Mason ‘throws its hat’ into national program to help wounded soldiers

Operation Hat Trick co-branded hats are currently on sale in the JC bookstore. (Jake McLernon)
Operation Hat Trick co-branded hats are currently on sale in the JC bookstore. (Jake McLernon)

Hats are being sold in the Johnson Center bookstore to support wounded soldiers and Mason Athletics. Royalties will be split for the hats as part of a national program originally conceived at the University of New Hampshire.

Mason has announced its participation in Operation Hat Trick (OHT), a program which generates funds to support university athletic programs and the Veteran’s Administration (VA) General Post Fund. Funds are raised by splitting royalties earned from the sale of 47’ Brand baseball caps bearing the trademark of the university and OHT brands.

Ten percent of proceeds will go to athletics and another 10 percent will be donated to the VA General Post Fund. Mason community members interested in supporting OHT can purchase a hat in the university bookstore for $19.98.

“We just got the hats in last week,” said David Atkins, Mason’s director of contract management and licensing.

Atkins said the original order was placed for two hat designs (green and gold and camouflage) and 72 hats were ordered for each design. He expects the bookstore will replenish with more hats if the demand is there.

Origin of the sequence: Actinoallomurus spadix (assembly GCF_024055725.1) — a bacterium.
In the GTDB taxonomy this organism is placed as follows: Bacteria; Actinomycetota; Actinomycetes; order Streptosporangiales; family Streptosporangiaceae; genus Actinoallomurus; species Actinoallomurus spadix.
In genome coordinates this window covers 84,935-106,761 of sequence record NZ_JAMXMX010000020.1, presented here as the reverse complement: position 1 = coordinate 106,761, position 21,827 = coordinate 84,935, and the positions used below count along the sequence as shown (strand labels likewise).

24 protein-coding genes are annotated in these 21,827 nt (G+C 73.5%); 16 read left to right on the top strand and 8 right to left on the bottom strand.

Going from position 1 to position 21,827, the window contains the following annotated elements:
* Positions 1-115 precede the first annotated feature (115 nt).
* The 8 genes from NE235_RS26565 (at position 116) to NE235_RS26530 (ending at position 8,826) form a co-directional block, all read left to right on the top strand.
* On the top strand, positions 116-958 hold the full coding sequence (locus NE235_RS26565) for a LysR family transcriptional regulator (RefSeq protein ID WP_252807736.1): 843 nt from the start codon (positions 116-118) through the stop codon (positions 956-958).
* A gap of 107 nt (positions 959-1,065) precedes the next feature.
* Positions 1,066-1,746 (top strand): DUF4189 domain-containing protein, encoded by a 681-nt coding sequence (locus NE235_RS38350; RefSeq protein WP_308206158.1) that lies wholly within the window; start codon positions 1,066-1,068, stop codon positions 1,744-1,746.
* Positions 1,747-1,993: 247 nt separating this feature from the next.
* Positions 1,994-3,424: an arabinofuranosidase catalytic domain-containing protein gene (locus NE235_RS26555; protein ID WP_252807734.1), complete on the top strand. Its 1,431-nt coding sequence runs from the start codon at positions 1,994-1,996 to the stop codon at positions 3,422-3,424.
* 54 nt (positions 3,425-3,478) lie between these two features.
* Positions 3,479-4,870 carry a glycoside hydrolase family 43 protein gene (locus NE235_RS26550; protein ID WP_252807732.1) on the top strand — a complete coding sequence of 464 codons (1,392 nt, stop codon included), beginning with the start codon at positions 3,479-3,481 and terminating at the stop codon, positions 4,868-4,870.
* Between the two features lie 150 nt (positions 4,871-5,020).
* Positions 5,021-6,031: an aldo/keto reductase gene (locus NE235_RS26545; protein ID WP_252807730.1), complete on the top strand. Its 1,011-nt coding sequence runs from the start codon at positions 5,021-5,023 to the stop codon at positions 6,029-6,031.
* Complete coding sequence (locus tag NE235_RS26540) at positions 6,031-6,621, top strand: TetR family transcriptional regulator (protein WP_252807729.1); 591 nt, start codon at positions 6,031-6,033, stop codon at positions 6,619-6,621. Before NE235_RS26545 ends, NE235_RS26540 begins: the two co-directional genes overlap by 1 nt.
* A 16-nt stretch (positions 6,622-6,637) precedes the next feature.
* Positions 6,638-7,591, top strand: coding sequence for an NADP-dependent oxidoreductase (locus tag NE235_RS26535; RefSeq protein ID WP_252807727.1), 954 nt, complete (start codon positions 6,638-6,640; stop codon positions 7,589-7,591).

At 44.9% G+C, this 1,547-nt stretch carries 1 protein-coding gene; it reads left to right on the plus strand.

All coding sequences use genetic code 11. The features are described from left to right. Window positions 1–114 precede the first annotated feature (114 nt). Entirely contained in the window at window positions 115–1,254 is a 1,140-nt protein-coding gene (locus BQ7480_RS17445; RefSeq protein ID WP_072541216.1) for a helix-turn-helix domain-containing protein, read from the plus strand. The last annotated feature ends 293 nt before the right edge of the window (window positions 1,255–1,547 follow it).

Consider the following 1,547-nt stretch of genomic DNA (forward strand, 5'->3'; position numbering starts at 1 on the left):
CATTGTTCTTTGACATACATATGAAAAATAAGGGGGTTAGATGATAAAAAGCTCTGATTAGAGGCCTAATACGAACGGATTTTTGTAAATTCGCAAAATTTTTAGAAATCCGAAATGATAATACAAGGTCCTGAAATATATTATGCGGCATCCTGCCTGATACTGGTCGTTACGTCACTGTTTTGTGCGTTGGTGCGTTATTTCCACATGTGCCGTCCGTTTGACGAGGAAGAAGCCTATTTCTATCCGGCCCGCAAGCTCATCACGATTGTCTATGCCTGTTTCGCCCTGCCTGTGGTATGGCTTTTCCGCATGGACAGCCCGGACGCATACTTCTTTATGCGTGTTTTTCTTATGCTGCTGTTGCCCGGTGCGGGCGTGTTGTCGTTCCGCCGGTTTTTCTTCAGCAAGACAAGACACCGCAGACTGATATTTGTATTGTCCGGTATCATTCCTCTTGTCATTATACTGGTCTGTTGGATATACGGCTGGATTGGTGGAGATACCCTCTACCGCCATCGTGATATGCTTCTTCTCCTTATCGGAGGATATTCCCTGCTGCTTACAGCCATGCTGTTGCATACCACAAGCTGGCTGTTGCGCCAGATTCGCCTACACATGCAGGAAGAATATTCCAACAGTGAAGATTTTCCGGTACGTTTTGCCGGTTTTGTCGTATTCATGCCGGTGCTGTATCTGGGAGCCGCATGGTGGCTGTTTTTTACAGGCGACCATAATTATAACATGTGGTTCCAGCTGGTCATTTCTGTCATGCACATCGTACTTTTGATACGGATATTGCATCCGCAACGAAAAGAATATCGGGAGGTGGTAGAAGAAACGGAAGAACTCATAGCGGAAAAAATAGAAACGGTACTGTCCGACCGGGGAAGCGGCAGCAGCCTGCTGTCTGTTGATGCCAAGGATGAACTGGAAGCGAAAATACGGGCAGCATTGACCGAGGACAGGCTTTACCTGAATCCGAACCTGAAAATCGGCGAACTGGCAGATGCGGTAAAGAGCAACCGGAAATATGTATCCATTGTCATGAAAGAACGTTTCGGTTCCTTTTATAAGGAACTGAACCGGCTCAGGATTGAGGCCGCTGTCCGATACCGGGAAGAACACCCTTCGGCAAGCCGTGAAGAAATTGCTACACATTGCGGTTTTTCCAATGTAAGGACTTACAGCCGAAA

Jennifer Connors, director of military services at Mason, said participation in the program is an exciting and important show of support for all who serve.

“We are very excited and pleased Mason is among the list of […] universities nationwide participating in Operation Hat Trick,” said Connors. “Purchasing a hat shows our school spirit and more importantly, our commitment and appreciation to those that serve.”

OHT is partnered with the Collegiate Licensing Co., which handles product licensing for the institutions participating in the program.

The OHT program began at the University of New Hampshire in the fall of 2007 when Senior Associate Athletic Director Dot Sheehan heard on a radio broadcast that wounded soldiers with head injuries wanted hats to cover their burns and scars.

Originally, the university developed a partnership where for every two hats sold, a third was donated to veteran’s hospitals around the country.

The current national program is dedicated to the memory of Nate Hardy and Mike Koch, two Navy SEALS who died in Iraq in 2008. Koch is the son of a UNH faculty member. More than 26 universities have joined the national program since it began.

Mason is also one of four Virginia and D.C. area schools currently participating in the initiative, joined by Georgetown, George Washington University, and Old Dominion.

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